Mapnik is an open source, high quality map rendering engine. From the front page of their site:
"Mapnik is a Free Toolkit for developing mapping applications. Above all Mapnik is about making beautiful maps. It is easily extensible and suitable for both desktop and web development."
For some time I have been planning to take a closer look at it but I’ve been to busy to sit down and pick my way through. Over the last two evenings I finally made a go of it and built it on my system and took it for a test drive. First step to installing (on Ubuntu Jaunty 64 bit) was to get the build dependencies from apt.
Mapnik Library Setup
sudo apt-get install g++ cpp libboost-dev libxml2 libxml2-dev \
libfreetype6 libfreetype6-dev libjpeg62 libjpeg62-dev libltdl7 \
libltdl7-dev libpng12-0 libpng12-dev libgeotiff-dev libtiff4 libtiff4-dev \
libcairo2 libcairo2-dev python-cairo python-cairo-dev libcairomm-1.0-1 \
libcairomm-1.0-dev ttf-dejavu ttf-dejavu-core ttf-dejavu-extra libgdal1-dev \
python-gdal postgresql-8.3-postgis postgresql-8.3 postgresql-server-dev-8.3 \
postgresql-contrib-8.3 libsqlite3-dev subversion build-essential
Note:Above updated for Karmic, 29 Nov 2009
I am installing the most current state of the software from the mapnik subversion trunk. To use mapnik with the Quantumnik QGIS plugin (which we cover further down), you need at least version 0.6.1 of Mapnik. Using the trunk covers that base, but you could also install from the official release tarballs. The mapnik in apt is however too old so we need to build from source.
Next I went to my development dir:
And then checked out the mapnik sources:
svn co http://svn.mapnik.org/trunk
Then build mapnik:
python scons/scons.py configure INPUT_PLUGINS=all \
sudo python scons/scons.py install
It didnt take a long time to build and install. Since I am running on the 64bit version of Jaunty, I had to make a small tweak to my system library search path:
sudo vim /etc/ld.so.conf
To which I added the following line:
And then I updated the library search path:
Next I did the obligatory ‘hello world’ test:
Installing the Quantumnik plugin
So the mapnik library is a high quality map rendering engine. To define the maps, you need to create xml definition files (mapfiles). The Quantumnik plugin for QGIS will take an existing QGIS project and generate a mapnik mapfile for it – with some limitations. The limitations stem from limitations in the QGIS symbology infrastructure which does not allow for named styles, multiple symbols per feature and scale based symbol switching in a single layer. Some of these issues should be resolved in QGIS 1.3 with the introduction of some symbology work that Martin Dobias is busy with. In the mean time you can still create a fairly pleasing mapfile using QGIS.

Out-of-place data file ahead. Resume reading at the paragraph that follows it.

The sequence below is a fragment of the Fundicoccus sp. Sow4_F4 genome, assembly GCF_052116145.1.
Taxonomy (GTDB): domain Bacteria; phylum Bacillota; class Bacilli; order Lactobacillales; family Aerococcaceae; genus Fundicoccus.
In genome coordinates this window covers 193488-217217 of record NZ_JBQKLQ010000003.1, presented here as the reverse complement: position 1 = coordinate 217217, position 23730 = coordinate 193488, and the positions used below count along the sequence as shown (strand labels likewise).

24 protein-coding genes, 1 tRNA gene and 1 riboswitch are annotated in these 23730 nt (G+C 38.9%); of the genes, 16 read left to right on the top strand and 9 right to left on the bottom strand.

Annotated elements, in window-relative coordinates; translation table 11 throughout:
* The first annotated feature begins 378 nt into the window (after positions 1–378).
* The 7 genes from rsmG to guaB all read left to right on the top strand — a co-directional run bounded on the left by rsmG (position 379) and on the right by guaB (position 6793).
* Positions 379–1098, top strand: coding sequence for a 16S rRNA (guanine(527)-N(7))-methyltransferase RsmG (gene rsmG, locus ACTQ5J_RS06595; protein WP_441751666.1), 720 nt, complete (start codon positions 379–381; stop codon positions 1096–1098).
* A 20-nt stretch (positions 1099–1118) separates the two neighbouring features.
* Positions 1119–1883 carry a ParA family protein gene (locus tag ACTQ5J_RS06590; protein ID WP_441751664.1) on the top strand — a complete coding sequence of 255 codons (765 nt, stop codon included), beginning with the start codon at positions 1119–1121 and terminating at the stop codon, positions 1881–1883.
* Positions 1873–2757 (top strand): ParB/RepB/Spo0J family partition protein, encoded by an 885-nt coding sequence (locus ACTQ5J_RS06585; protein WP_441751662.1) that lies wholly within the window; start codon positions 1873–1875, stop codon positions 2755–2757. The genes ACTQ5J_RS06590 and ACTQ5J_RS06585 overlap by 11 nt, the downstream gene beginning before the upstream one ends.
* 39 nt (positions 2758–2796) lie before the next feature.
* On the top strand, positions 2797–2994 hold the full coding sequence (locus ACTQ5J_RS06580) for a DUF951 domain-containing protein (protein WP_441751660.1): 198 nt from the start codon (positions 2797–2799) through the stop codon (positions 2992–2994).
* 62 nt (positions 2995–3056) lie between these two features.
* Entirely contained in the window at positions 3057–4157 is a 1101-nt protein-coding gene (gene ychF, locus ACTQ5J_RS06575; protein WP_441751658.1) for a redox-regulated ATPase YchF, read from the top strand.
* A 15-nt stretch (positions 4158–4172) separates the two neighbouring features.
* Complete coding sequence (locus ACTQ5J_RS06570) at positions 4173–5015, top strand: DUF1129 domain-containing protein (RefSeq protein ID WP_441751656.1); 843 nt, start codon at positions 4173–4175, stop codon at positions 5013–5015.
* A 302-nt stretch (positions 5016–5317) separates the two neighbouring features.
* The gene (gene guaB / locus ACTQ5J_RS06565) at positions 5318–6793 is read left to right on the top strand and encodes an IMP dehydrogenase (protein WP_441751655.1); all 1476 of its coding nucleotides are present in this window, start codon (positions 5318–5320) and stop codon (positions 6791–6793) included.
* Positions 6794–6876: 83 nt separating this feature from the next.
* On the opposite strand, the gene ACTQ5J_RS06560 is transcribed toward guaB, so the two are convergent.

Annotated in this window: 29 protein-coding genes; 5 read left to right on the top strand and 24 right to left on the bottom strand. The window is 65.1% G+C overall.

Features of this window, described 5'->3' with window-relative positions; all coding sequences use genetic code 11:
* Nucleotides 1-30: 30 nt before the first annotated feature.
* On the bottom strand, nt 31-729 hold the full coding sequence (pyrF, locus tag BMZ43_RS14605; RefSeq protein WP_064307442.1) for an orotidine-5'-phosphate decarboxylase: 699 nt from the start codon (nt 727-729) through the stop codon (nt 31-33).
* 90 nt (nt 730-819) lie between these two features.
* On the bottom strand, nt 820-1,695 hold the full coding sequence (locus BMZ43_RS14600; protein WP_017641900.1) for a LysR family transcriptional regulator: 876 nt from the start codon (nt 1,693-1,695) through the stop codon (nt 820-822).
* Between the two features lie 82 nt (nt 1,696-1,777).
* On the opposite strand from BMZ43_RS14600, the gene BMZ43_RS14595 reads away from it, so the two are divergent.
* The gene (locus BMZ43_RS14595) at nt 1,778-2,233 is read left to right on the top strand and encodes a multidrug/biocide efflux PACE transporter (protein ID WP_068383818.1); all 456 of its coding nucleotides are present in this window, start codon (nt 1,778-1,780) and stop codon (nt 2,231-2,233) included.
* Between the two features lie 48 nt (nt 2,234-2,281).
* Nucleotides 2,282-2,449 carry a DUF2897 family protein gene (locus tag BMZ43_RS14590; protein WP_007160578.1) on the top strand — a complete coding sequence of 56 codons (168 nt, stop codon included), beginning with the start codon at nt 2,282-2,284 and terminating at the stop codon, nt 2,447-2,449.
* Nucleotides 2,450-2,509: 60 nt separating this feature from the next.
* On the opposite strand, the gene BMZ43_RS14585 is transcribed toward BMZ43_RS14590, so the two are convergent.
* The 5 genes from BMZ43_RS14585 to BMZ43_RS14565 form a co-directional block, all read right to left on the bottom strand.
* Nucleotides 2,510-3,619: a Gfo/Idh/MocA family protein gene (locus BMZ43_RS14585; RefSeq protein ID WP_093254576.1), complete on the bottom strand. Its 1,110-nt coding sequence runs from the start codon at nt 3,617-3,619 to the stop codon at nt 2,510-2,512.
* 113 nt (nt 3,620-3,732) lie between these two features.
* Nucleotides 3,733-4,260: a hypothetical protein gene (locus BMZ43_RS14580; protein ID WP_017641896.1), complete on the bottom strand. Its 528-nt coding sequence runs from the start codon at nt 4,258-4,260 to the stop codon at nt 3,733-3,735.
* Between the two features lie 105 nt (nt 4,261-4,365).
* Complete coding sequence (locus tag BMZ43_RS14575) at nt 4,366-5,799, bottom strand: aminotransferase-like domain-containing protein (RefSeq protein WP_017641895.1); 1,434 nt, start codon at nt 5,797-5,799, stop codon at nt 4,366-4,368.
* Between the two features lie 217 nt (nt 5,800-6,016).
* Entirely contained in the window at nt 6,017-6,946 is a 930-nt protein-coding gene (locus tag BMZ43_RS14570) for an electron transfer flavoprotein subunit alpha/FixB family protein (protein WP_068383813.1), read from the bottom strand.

To start I added the mapnik repository to QGIS using the python plugin manager. The repo url is:
After adding the repo I went ahead and installed the Quantumnik plugin, enabled it in the Plugin Manager in QGIS and then restarted QGIS.
Next I compiled a simple project in QGIS using vector layers stored in a PostGIS database.
Note that the layers need to be listed in the geometry_columns table in PostGIS in order for mapnik to recognise them.
Once my project was compiled, I could use the Plugins -> Quantumnik -> Quantumnik menu to switch the QGIS map canvas to instead use Mapnik to render the view. Once you are happy with the product, use the Plugins -> Quantumnik -> Export XML menu to write my mapnik xml mapfile out to disk.
Here is what my project looked like using the standard QGIS render engine.
And here is what the mapnik renderer looks like:
Testing the tilelite standalone server
You can test your mapnik mapfile out using a lightweight web serverakin to the webserver used for testing django projects. First we need to install the mercurial code revision system:
sudo apt-get install mercurial
Then install the tilelite server:
hg clone http://bitbucket.org/springmeyer/tilelite/
sudo python setup.py install
Now go to where you exported the mapnik mapfile using Quantumnik – I put mine into /tmp/ while testing. Then run the tilelite ‘liteserv’ server:
Finally point your web browser at http://localhost:8000 and you should see your map.
Publishing your map
From here you have basically three options for publishing your maps to the greater world:
- use the apache mod_tile module to serve the tiles in google mercator
- use tilecache (see my previous blog post on setting up tilecache). Tilecache has special support to caching mapnik data. You just need to remember to specify the projection = <proj4literal> and extension=png256 options. The latter will reduce the size of the rendered tiles.
- use OGCServer (also a mapnik project) to publish the map as wms. Publishing the map as WMS means you should be able to use it from a WMS client like QGIS since it does not render to tile boundaries.
You can get an idea of how simple it is to overlay your mapnik data onto google maps from this code example: http://bitbucket.org/springmeyer/tilelite/src/tip/utils/gmap.html#cl-28
In a follow up post I plan to walk through the configuration I do to publish a pleasing looking map via mapnik and TileCache.
Many thanks to Dane Springmeyer (mapnik developer) who walked me through the whole process outlined above – much appreciated!